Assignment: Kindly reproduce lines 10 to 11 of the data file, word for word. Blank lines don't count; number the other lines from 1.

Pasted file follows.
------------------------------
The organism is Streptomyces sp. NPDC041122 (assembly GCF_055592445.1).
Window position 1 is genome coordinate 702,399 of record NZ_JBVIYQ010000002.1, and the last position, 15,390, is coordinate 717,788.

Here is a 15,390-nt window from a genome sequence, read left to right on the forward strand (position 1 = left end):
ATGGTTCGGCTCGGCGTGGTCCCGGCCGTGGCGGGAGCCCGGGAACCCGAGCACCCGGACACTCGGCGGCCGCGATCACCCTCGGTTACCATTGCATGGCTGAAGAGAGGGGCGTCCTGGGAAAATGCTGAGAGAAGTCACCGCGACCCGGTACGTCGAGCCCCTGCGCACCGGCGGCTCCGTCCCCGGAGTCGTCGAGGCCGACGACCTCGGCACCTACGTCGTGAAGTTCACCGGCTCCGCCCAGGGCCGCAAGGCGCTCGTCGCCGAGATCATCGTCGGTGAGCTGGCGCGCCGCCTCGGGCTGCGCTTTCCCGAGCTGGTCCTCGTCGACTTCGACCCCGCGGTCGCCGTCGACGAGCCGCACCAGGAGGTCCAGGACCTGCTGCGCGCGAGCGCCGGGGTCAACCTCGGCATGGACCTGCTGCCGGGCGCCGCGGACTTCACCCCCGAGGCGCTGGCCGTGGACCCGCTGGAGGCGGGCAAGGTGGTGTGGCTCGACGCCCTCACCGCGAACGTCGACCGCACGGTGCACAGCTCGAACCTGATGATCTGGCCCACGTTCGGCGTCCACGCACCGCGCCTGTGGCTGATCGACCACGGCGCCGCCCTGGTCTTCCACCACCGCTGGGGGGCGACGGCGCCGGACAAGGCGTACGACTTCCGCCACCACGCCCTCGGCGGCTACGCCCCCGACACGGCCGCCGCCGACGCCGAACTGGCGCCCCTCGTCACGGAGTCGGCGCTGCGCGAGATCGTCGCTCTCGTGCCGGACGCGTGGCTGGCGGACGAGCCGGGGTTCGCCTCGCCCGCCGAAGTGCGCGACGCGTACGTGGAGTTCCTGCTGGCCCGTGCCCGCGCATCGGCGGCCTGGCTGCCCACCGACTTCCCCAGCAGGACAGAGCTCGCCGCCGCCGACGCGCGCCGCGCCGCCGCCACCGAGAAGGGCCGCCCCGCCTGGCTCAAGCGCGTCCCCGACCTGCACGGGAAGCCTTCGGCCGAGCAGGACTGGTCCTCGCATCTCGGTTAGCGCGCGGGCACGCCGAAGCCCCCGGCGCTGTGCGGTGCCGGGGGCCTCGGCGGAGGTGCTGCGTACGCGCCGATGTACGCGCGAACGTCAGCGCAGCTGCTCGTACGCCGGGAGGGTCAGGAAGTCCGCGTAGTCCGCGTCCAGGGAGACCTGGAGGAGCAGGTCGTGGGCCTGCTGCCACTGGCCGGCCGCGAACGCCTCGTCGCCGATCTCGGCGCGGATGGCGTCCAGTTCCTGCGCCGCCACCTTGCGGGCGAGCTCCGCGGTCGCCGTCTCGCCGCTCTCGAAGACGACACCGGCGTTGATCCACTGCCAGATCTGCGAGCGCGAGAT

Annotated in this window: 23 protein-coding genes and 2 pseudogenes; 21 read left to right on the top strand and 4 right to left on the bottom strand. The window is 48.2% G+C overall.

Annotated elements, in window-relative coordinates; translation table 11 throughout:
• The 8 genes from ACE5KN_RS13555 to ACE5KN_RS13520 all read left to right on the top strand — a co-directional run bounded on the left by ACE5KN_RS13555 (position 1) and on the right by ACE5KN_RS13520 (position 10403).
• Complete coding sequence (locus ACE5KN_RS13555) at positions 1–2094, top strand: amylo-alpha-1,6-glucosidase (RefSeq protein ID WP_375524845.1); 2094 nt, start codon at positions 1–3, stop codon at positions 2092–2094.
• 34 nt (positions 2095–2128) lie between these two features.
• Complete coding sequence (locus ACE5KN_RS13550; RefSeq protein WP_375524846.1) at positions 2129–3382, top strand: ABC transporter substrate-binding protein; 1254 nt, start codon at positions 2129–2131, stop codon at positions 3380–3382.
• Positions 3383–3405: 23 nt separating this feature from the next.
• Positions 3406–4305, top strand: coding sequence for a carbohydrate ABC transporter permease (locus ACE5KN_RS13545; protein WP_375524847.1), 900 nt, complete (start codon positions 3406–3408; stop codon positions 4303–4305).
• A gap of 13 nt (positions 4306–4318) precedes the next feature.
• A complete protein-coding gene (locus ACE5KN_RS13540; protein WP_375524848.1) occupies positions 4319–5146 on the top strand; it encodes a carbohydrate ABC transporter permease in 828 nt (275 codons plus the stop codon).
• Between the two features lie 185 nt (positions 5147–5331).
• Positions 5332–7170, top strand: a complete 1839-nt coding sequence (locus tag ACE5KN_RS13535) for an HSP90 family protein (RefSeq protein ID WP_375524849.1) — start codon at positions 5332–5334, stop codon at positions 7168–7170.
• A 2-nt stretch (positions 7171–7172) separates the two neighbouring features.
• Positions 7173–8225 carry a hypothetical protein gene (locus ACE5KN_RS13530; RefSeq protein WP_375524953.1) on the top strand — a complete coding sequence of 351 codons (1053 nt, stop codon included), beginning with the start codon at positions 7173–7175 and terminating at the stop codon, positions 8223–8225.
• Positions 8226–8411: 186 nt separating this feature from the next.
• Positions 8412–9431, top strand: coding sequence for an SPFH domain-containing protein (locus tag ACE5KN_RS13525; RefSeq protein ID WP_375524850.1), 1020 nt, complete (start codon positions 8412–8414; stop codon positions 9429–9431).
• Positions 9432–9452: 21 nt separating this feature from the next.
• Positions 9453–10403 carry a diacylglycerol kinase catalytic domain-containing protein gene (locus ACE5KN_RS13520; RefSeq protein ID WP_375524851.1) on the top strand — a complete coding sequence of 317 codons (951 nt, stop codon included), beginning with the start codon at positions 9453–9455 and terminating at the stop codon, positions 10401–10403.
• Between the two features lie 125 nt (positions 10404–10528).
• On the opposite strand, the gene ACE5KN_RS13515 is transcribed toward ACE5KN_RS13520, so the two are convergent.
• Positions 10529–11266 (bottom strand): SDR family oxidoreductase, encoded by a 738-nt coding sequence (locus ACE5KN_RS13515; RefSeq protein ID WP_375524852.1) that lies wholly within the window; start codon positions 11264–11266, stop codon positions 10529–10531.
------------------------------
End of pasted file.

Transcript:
• Complete coding sequence (locus ACE5KN_RS13550; RefSeq protein WP_375524846.1) at positions 2129–3382, top strand: ABC transporter substrate-binding protein; 1254 nt, start codon at positions 2129–2131, stop codon at positions 3380–3382.
• Positions 3383–3405: 23 nt separating this feature from the next.